SPRING HILL, Fla. — Serious flooding was a concern during Friday's storms, but high winds became the most destructive impact.
One woman now is worried about how to pay for damage after two dead trees fell from a vacant lot onto her roof.
"When it hit the house, the whole house shook. I mean, it just shook,” Maureen Sass said.
Sass said she is on a fixed income due to age and physical ailments, so money is tight, and emergencies are tough to afford. She hopes property records can help track down the owner of the empty lot where the trees once stood.
"Maybe they can at least help me find out how I can get in touch with this property owner over here or the people who are building a new house over here to see if they will pay for this damage," she said.
According to Williams Law P.A. in Tampa, when a neighbor's tree falls on your home, they aren't usually liable unless you can prove negligence by showing the tree was rotting and going to fall anyway.
"They were dead pine trees,” said Randy Winstead of A and R Tree Service. "There is some roof damage up there where the plywoods broke."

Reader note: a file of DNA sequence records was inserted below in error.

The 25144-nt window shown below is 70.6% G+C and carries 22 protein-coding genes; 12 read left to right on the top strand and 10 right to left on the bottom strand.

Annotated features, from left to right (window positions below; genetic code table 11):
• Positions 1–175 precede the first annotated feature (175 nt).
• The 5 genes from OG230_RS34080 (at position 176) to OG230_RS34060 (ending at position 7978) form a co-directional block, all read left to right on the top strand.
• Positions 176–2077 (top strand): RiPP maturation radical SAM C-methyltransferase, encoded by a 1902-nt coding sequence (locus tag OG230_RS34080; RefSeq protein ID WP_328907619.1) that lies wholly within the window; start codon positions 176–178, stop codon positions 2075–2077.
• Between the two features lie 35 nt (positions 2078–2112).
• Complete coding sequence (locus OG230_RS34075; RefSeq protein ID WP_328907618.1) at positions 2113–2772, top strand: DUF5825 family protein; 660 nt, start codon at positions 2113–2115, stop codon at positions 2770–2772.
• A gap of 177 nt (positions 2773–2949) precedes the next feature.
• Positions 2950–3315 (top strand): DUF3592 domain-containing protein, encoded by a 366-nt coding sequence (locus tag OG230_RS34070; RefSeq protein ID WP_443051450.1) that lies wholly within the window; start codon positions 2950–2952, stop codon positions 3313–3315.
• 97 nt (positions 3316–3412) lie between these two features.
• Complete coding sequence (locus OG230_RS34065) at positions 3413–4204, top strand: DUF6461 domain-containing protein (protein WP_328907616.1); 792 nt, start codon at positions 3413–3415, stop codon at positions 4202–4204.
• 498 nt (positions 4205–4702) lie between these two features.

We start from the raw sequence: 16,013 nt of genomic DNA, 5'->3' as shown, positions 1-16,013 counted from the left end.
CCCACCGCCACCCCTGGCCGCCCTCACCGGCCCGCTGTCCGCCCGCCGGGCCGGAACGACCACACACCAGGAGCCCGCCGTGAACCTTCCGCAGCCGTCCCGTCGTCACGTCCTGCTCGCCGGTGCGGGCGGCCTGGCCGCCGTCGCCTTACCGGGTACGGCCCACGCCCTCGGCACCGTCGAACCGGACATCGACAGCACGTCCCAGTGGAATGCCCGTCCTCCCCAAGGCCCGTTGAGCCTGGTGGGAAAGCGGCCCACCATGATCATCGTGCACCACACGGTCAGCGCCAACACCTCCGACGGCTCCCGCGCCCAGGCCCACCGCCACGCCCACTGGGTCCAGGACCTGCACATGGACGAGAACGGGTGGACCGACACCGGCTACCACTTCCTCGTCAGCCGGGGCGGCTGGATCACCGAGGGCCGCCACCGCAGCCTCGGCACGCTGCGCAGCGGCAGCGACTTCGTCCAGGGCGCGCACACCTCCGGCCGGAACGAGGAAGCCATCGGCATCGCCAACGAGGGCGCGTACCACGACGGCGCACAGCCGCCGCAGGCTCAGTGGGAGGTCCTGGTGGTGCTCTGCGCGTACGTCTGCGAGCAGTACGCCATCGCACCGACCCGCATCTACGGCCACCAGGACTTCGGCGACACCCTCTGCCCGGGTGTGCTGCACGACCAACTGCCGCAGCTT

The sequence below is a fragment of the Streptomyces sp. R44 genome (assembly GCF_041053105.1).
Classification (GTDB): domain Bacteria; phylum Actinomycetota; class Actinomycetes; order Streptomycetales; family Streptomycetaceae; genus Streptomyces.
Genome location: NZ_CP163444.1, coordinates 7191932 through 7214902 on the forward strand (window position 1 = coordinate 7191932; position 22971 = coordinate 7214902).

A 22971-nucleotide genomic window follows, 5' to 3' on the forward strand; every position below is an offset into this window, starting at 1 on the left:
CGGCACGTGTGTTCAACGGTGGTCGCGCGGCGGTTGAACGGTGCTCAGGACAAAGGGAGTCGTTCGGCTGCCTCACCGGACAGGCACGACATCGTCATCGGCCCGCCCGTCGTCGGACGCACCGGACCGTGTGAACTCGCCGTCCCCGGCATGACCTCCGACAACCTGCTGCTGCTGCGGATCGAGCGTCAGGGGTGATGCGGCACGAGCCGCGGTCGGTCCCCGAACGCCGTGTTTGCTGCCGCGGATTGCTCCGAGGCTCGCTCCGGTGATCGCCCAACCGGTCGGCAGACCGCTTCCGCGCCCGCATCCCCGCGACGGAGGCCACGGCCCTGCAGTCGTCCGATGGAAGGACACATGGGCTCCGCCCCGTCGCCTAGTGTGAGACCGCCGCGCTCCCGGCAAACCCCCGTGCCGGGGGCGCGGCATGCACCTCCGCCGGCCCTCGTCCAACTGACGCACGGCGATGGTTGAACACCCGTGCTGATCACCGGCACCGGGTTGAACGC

Winstead said if you’re concerned about neighboring trees falling onto your property, look at the trees that could hit your home or electrical wires. If they're rotten, diseased or cracked, tell your neighbor immediately.
"At that point, it's on them,” he said. “They're responsible to take care of that if they're made aware. But we're talking about sending a certified letter or something like that."
Fortunately, Sass does have insurance. She said the adjuster will be out to survey the damage.
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